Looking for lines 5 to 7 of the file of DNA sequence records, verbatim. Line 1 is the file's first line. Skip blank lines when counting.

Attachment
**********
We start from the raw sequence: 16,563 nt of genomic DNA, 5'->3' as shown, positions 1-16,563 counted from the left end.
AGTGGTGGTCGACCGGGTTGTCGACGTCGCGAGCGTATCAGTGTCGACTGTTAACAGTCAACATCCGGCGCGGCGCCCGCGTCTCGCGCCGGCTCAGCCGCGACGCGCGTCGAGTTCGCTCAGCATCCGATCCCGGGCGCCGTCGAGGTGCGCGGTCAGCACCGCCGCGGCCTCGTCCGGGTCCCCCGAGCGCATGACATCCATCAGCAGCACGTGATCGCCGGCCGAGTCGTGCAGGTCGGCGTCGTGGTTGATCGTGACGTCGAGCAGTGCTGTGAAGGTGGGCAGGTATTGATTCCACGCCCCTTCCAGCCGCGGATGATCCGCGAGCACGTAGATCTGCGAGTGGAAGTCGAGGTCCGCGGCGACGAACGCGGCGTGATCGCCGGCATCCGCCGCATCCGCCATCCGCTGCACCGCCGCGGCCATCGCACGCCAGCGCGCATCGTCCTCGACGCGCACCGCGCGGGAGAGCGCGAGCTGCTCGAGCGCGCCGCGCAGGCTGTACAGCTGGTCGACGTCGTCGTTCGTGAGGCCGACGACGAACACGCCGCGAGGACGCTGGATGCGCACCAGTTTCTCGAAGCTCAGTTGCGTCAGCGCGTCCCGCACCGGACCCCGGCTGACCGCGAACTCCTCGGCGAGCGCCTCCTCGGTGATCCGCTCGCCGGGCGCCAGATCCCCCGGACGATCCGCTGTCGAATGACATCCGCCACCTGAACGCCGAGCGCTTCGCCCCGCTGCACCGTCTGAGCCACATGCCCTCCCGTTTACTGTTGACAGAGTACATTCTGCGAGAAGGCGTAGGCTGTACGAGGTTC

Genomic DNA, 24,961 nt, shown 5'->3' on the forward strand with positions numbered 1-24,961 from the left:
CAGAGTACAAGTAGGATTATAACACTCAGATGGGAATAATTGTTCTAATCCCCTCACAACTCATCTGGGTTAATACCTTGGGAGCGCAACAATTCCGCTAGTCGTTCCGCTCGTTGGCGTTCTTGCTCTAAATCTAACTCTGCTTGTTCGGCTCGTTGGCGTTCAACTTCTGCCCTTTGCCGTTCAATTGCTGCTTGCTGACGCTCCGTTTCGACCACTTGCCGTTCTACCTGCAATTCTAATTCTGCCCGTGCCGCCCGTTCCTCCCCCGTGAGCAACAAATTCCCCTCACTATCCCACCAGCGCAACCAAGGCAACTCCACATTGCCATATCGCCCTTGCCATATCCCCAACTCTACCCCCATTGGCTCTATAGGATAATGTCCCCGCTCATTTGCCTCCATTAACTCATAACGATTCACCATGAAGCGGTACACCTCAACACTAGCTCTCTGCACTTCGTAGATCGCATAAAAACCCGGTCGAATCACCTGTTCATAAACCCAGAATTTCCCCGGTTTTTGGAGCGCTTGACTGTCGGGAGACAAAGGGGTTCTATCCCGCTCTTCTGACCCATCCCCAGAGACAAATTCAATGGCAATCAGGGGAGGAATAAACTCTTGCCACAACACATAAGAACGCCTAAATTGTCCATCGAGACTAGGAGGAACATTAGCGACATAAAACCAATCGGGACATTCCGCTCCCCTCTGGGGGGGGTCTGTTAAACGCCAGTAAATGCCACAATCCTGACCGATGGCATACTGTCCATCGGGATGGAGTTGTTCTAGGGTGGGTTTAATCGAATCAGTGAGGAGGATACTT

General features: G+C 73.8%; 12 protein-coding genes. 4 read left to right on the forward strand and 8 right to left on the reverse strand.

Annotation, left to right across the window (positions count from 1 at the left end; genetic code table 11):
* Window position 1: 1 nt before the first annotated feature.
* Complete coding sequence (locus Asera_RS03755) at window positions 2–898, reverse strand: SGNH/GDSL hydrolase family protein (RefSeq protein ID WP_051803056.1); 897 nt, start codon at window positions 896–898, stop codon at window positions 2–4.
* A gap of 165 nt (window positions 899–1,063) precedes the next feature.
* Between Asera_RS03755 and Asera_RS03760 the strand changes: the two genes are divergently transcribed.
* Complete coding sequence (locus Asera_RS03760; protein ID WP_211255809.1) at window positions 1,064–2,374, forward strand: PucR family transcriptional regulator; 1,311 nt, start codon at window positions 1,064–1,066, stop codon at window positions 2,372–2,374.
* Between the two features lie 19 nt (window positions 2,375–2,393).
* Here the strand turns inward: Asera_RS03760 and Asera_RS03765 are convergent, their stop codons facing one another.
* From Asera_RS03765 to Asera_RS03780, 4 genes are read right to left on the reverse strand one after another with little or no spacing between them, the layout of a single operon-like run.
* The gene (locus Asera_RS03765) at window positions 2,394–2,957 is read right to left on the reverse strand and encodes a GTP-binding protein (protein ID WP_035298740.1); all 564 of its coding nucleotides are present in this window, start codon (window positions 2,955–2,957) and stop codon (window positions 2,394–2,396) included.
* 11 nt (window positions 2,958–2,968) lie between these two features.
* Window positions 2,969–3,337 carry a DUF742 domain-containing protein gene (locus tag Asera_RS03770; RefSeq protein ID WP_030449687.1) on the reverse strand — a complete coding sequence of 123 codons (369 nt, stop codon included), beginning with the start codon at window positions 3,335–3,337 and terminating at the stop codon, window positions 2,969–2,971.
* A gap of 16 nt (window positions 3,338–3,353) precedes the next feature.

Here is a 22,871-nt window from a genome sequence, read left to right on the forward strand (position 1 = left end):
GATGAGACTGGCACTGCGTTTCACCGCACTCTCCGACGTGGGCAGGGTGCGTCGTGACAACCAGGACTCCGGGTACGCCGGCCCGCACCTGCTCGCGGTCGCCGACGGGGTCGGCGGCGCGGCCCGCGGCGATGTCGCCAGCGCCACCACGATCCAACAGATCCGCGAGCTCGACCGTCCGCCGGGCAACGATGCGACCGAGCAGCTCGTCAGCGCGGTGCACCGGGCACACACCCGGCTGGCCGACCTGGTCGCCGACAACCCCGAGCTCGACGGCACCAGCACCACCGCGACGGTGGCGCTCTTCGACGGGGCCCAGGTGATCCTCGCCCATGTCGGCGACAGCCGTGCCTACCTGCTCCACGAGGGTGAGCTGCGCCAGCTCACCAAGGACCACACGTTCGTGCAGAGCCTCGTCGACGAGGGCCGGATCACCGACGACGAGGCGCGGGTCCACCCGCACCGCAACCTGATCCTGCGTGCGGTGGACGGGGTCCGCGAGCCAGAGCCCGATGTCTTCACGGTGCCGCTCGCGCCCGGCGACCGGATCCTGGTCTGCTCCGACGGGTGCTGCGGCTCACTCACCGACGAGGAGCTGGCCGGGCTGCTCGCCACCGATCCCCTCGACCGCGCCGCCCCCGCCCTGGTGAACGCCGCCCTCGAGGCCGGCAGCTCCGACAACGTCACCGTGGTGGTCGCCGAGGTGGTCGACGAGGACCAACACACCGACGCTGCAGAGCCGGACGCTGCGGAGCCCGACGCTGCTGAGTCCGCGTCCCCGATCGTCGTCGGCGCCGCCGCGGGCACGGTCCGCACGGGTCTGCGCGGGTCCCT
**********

General features: G+C 73.8%; 12 protein-coding genes. 4 read left to right on the forward strand and 8 right to left on the reverse strand.

Annotation, left to right across the window (positions count from 1 at the left end; genetic code table 11):
* Window position 1: 1 nt before the first annotated feature.